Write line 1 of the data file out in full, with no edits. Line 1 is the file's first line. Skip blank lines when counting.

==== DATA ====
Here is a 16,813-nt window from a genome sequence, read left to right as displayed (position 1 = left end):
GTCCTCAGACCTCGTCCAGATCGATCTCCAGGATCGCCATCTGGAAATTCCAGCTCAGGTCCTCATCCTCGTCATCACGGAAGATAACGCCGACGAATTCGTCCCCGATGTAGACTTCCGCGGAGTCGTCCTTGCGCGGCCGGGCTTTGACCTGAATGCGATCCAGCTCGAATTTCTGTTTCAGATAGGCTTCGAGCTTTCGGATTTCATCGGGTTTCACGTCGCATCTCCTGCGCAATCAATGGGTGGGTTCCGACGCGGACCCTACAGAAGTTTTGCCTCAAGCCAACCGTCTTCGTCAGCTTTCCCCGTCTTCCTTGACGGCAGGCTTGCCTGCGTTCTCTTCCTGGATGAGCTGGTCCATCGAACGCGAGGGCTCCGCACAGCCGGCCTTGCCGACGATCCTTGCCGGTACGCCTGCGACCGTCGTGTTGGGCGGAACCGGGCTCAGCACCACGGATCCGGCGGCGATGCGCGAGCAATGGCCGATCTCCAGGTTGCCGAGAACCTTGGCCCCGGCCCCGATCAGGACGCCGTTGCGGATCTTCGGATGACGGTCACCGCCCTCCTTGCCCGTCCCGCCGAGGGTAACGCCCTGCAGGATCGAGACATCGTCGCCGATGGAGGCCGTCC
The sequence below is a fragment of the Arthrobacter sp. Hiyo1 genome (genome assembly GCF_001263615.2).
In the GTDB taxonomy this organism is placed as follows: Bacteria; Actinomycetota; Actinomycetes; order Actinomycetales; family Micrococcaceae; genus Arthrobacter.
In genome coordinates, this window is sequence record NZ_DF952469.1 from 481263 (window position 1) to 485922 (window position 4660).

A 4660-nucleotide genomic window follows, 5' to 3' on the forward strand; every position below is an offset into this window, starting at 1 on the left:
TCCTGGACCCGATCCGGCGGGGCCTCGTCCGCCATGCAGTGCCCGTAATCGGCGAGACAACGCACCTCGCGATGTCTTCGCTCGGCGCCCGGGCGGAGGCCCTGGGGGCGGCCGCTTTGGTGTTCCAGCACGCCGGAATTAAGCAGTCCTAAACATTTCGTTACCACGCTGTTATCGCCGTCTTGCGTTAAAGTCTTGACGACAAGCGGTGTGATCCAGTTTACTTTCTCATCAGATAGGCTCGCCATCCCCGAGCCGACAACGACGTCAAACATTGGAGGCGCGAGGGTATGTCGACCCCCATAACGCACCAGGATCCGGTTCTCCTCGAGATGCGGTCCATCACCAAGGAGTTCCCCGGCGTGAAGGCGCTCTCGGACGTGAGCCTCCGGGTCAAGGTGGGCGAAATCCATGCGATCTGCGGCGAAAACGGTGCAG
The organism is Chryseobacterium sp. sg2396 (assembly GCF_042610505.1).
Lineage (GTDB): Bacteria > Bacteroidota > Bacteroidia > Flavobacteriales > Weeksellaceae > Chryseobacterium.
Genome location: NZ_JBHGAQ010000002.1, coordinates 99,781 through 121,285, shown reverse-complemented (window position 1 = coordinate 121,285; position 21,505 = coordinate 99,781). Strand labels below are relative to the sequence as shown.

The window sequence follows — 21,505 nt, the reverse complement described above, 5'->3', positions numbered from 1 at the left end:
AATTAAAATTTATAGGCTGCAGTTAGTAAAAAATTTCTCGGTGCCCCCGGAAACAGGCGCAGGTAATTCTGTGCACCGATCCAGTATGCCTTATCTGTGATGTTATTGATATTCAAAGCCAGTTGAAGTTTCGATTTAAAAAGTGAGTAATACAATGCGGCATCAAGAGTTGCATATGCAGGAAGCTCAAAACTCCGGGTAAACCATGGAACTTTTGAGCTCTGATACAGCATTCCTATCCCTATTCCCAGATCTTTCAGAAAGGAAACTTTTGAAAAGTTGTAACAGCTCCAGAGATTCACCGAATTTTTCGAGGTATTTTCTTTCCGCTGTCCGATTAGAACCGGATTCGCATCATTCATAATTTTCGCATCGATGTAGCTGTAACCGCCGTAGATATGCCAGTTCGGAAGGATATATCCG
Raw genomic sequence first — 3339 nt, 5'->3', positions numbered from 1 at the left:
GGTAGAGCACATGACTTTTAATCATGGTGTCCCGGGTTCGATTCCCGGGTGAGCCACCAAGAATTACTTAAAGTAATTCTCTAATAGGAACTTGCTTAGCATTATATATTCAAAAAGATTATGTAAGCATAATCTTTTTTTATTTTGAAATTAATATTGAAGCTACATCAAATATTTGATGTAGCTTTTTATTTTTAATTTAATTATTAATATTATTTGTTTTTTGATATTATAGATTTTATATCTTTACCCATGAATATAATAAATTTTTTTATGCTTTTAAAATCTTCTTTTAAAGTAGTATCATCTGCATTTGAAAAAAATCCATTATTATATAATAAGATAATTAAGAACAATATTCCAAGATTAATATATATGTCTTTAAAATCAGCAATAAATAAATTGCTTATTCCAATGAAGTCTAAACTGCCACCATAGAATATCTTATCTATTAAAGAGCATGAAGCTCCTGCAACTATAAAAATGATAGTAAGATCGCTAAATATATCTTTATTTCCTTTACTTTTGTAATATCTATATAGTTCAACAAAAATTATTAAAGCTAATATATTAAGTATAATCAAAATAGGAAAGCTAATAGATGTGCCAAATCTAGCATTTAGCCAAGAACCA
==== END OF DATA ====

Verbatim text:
Here is a 16,813-nt window from a genome sequence, read left to right as displayed (position 1 = left end):